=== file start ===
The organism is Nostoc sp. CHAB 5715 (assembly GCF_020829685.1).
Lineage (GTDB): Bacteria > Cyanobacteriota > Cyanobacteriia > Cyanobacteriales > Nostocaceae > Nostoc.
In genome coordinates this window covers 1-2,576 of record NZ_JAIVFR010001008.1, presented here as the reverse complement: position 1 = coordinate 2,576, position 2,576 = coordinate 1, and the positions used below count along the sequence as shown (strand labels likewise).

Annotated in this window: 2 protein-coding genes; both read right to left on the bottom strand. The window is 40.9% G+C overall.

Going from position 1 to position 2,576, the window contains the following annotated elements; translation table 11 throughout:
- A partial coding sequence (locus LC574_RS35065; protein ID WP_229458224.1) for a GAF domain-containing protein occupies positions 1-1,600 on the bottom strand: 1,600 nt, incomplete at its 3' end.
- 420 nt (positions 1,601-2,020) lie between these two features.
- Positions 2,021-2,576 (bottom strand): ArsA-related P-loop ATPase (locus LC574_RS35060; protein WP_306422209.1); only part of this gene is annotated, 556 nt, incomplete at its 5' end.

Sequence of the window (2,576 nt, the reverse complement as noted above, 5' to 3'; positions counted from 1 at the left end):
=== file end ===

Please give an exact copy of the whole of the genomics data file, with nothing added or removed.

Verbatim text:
The organism is Nostoc sp. CHAB 5715 (assembly GCF_020829685.1).
Lineage (GTDB): Bacteria > Cyanobacteriota > Cyanobacteriia > Cyanobacteriales > Nostocaceae > Nostoc.
In genome coordinates this window covers 1-2,576 of record NZ_JAIVFR010001008.1, presented here as the reverse complement: position 1 = coordinate 2,576, position 2,576 = coordinate 1, and the positions used below count along the sequence as shown (strand labels likewise).

Annotated in this window: 2 protein-coding genes; both read right to left on the bottom strand. The window is 40.9% G+C overall.

Going from position 1 to position 2,576, the window contains the following annotated elements; translation table 11 throughout:
- A partial coding sequence (locus LC574_RS35065; protein ID WP_229458224.1) for a GAF domain-containing protein occupies positions 1-1,600 on the bottom strand: 1,600 nt, incomplete at its 3' end.
- 420 nt (positions 1,601-2,020) lie between these two features.
- Positions 2,021-2,576 (bottom strand): ArsA-related P-loop ATPase (locus LC574_RS35060; protein WP_306422209.1); only part of this gene is annotated, 556 nt, incomplete at its 5' end.

Sequence of the window (2,576 nt, the reverse complement as noted above, 5' to 3'; positions counted from 1 at the left end):